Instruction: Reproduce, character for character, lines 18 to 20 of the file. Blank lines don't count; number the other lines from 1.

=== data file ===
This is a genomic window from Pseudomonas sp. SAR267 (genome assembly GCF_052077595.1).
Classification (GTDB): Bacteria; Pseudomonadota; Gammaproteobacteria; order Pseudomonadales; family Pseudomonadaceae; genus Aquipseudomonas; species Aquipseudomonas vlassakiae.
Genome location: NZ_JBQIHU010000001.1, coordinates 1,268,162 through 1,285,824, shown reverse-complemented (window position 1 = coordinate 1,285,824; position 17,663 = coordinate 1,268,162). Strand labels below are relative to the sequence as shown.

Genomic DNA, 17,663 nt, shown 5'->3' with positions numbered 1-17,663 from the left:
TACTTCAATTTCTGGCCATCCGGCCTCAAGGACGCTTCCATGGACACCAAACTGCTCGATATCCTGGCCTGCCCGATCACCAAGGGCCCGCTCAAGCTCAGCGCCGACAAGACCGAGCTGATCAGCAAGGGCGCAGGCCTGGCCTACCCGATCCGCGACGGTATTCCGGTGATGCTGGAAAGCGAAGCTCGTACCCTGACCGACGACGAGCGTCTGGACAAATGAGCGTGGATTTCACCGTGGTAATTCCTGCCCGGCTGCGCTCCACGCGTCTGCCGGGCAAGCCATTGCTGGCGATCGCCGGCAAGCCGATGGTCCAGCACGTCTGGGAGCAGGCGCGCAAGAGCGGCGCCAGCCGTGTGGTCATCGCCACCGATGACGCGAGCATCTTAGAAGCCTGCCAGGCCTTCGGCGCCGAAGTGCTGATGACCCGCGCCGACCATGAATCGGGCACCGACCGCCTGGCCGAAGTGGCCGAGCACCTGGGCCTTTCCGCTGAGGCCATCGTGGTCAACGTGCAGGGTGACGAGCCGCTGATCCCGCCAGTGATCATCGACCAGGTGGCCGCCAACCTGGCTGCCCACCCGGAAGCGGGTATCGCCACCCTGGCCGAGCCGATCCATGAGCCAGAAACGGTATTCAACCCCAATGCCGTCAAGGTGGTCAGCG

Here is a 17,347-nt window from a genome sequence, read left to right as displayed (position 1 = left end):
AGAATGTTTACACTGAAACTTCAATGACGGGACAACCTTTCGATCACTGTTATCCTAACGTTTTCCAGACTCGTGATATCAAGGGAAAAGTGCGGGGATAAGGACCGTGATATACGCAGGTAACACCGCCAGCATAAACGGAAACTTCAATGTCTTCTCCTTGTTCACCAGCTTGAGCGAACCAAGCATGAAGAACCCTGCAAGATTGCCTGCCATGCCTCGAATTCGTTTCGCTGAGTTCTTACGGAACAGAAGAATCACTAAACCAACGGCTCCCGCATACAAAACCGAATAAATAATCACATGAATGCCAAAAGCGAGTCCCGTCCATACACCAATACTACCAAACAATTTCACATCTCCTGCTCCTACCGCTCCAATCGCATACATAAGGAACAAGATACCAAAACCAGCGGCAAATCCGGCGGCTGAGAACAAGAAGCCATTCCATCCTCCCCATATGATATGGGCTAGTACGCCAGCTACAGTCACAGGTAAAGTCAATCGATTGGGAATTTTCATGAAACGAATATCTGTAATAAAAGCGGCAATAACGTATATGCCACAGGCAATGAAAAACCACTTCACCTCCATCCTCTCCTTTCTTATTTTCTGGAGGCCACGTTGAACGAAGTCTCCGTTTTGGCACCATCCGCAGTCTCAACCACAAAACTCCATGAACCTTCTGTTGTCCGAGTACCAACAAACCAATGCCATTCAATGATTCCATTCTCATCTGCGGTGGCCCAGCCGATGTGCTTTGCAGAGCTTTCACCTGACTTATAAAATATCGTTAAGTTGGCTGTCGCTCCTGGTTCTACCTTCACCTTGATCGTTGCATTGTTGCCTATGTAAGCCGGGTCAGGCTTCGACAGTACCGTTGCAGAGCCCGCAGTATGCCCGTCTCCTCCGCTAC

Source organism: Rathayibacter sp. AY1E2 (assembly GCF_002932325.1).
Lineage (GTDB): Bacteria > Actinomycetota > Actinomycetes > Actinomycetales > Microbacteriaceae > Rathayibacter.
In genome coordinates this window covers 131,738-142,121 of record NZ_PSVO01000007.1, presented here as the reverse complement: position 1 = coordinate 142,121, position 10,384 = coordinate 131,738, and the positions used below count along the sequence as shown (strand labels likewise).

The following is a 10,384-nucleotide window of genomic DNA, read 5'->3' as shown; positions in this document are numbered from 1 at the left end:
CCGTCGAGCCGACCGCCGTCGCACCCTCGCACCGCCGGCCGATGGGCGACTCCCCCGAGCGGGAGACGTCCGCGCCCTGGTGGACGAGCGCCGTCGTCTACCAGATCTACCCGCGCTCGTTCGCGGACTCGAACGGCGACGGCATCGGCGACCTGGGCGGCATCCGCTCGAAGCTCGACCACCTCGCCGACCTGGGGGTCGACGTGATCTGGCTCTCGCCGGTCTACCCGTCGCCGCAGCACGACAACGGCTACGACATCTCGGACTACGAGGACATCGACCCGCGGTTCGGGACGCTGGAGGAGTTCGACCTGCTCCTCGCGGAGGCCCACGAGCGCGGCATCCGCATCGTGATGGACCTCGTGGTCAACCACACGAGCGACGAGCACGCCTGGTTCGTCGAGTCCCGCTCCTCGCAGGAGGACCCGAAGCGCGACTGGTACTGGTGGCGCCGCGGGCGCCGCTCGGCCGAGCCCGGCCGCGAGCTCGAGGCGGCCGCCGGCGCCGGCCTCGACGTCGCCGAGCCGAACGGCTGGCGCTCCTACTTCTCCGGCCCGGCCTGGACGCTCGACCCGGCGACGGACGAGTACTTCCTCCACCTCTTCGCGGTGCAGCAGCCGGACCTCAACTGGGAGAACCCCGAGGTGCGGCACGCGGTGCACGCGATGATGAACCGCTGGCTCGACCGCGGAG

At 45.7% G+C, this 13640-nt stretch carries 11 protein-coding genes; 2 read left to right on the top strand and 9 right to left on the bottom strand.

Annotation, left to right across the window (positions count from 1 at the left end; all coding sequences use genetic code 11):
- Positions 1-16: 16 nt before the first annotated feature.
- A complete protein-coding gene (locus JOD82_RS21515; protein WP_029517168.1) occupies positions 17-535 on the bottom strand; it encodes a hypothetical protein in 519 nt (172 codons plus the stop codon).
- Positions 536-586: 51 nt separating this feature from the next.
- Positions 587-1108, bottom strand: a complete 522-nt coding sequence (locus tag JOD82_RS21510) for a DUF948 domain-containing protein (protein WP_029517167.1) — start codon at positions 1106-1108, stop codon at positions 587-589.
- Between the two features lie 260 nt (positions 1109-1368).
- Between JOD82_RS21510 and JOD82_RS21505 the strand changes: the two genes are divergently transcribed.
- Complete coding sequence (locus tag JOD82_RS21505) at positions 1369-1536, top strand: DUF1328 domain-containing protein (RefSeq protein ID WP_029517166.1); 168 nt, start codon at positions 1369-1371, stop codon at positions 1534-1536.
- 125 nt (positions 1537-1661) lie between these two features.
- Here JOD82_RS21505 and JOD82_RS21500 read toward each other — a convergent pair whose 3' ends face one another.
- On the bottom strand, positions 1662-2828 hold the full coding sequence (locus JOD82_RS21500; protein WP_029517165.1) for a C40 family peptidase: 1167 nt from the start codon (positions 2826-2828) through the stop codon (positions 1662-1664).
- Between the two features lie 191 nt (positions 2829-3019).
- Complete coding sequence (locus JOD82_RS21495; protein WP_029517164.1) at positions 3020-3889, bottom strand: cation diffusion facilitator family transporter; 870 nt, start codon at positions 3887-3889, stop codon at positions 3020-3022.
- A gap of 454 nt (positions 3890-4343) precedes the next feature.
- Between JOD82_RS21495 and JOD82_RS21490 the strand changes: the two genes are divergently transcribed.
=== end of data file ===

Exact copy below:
- Positions 587-1108, bottom strand: a complete 522-nt coding sequence (locus tag JOD82_RS21510) for a DUF948 domain-containing protein (protein WP_029517167.1) — start codon at positions 1106-1108, stop codon at positions 587-589.
- Between the two features lie 260 nt (positions 1109-1368).
- Between JOD82_RS21510 and JOD82_RS21505 the strand changes: the two genes are divergently transcribed.